self-reported hyperlipidemia and hypertension. Further, adults living with the most severe levels of food insecurity had a twofold increased risk of diabetes compared with adults with immediate access to healthful foods. Additional work by Seligman and colleagues (2010a,b, 2011) showed that food insecure individuals with diabetes were twice as likely as food secure individuals with diabetes to experience severe hypoglycemic episodes and poor diabetes self-management.
Self-Reported Health or Health Status
Various studies examining food insecurity have found that individuals who are food insecure often report poorer health. To illustrate, self-reported health status in food secure and food insecure women was reported in a study using data from the 1999 Panel Study of Income Dynamics (Jones and Frongillo, 2006). Although only 8 percent of all women surveyed were food insecure, younger food insecure women reported fewer sick days but were far more likely to report their health as fair or poor compared with older food secure women. Another study of food insecurity and self-reported health of adults in the lower Mississippi Delta found that about 20 percent of this population-based sample was food insecure and that the food insecure were more than twice as likely as food secure participants to report their health as fair/poor (Stuff et al., 2004). In a multisite study of young children that was part of the Children’s Sentinel Nutrition Assessment Project, parents in food insecure households were nearly twice as likely as parents in food secure households to report their child’s health as fair or poor (Cook et al., 2004).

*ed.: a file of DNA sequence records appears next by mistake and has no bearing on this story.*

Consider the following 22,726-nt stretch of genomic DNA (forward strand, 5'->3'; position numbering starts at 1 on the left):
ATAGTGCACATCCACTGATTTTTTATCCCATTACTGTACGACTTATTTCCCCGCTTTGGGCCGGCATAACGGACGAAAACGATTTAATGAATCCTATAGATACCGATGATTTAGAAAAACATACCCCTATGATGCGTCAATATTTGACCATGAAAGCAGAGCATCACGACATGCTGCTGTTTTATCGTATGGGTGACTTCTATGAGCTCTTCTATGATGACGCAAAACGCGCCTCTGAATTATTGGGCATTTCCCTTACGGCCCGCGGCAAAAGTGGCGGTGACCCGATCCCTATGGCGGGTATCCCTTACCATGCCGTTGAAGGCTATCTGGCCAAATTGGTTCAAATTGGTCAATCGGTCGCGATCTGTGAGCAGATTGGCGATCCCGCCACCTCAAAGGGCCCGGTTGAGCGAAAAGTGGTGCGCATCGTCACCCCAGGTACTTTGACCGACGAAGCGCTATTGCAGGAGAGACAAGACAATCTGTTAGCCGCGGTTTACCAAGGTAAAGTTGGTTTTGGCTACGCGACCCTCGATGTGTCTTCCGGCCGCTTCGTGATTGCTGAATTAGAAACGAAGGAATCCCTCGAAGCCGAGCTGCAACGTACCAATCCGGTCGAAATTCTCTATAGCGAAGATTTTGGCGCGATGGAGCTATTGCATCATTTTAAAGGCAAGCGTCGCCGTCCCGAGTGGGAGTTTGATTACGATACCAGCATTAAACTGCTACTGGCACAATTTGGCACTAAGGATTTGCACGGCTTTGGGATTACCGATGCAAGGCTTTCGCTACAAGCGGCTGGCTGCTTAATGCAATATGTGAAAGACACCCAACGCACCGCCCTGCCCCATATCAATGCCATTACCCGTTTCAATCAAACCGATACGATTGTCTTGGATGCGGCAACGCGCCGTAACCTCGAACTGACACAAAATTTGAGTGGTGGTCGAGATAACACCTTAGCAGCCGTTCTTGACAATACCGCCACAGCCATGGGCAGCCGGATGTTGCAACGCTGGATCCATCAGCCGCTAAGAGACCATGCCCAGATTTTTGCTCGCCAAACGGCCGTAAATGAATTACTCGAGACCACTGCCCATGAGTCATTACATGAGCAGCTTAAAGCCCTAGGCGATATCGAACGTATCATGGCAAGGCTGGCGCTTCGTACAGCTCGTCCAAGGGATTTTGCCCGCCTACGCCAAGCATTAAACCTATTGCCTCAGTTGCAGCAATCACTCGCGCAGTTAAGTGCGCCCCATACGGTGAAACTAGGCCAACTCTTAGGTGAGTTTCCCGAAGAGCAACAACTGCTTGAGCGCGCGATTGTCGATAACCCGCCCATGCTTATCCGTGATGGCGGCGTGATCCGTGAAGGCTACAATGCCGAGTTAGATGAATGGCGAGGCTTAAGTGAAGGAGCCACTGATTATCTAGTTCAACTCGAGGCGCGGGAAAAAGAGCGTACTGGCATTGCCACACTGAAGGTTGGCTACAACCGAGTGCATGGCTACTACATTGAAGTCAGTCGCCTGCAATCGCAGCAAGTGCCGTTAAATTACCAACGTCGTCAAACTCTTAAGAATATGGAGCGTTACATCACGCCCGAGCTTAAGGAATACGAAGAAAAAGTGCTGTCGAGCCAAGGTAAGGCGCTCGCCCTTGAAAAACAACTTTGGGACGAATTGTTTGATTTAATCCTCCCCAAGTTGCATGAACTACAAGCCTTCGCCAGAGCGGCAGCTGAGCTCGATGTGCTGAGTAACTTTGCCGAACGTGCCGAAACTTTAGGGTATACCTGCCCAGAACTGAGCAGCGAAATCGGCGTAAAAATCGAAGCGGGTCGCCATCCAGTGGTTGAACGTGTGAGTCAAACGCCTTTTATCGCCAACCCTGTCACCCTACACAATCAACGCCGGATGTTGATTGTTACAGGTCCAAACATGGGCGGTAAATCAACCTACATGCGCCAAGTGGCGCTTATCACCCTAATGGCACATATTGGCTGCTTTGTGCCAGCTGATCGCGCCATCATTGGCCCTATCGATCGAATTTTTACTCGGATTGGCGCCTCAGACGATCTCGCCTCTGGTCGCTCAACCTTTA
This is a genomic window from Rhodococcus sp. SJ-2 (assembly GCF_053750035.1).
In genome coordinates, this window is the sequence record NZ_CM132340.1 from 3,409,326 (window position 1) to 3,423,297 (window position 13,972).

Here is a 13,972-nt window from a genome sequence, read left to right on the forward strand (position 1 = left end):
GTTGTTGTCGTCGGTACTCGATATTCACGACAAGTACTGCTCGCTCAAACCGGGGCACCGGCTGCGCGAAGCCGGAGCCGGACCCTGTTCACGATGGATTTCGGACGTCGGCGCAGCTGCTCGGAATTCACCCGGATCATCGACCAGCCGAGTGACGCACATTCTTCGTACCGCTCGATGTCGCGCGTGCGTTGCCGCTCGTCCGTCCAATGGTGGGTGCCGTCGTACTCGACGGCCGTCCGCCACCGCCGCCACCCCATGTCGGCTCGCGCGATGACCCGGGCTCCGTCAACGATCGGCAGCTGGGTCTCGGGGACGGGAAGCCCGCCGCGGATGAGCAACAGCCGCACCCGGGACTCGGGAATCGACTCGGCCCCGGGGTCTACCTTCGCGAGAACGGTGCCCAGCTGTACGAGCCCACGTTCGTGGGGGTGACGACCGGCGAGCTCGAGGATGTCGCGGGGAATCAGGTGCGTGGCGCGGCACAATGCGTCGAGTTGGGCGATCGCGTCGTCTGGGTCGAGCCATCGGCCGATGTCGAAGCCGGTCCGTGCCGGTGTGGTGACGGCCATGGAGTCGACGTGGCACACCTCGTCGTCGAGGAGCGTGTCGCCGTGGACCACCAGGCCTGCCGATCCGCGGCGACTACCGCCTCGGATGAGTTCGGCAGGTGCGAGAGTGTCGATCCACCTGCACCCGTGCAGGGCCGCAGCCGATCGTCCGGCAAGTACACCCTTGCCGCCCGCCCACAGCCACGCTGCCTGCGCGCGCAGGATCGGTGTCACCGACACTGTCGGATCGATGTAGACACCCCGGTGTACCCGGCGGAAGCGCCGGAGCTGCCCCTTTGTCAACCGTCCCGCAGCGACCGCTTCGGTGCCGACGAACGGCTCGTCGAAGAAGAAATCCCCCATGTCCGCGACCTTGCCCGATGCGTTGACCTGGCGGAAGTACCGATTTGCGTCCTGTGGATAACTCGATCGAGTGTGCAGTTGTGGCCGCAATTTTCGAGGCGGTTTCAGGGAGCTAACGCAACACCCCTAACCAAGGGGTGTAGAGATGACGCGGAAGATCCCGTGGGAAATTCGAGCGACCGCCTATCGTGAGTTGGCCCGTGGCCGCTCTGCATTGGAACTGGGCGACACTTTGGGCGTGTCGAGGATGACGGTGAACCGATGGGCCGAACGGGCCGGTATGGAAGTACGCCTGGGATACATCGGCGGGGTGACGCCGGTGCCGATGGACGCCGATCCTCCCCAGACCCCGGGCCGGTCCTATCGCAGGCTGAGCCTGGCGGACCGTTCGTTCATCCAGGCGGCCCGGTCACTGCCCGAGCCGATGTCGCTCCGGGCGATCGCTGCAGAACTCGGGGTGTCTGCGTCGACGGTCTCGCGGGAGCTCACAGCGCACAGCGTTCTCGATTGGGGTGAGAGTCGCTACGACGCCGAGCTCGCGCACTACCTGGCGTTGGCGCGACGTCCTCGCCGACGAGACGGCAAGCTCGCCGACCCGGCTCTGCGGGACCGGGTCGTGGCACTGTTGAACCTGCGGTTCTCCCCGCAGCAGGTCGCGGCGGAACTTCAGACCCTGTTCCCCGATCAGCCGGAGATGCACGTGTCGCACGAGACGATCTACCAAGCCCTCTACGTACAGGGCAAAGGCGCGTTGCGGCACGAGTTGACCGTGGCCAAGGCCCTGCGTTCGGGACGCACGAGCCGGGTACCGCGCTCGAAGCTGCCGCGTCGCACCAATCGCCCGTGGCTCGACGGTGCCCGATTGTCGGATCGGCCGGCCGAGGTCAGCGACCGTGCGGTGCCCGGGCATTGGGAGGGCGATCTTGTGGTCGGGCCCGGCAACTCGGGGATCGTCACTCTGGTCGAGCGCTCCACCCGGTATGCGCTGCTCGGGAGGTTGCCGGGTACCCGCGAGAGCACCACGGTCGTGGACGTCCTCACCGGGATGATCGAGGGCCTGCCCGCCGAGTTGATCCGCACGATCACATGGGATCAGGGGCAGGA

Collectively, the strongest evidence for an association between food insecurity and adverse health outcomes is in adults. Evidence for an association between food insecurity and increased risk for obesity is also stronger for adults than for children, and the association with increased risk for type 2 diabetes or adverse diabetes outcomes is stronger than that for other chronic diseases. The evidence is unclear, however, on whether poor health status and risk for chronic disease are due to food insecurity or whether they lead to greater risk for food insecurity.
Impact of SNAP Participation on Food Insecurity
Evidence reviewed by the committee suggests that SNAP participation can reduce the prevalence of food insecurity (Borjas, 2004; Mykerezi and Mills, 2010; Nord and Prell, 2011; Van Hook and Balistreri, 2006; Yen et al., 2008). In interpreting this evidence, the committee considered that self-selection of SNAP participants into the program could create a bias. For example, Nord and Golla (2009) examined monthly data on both house-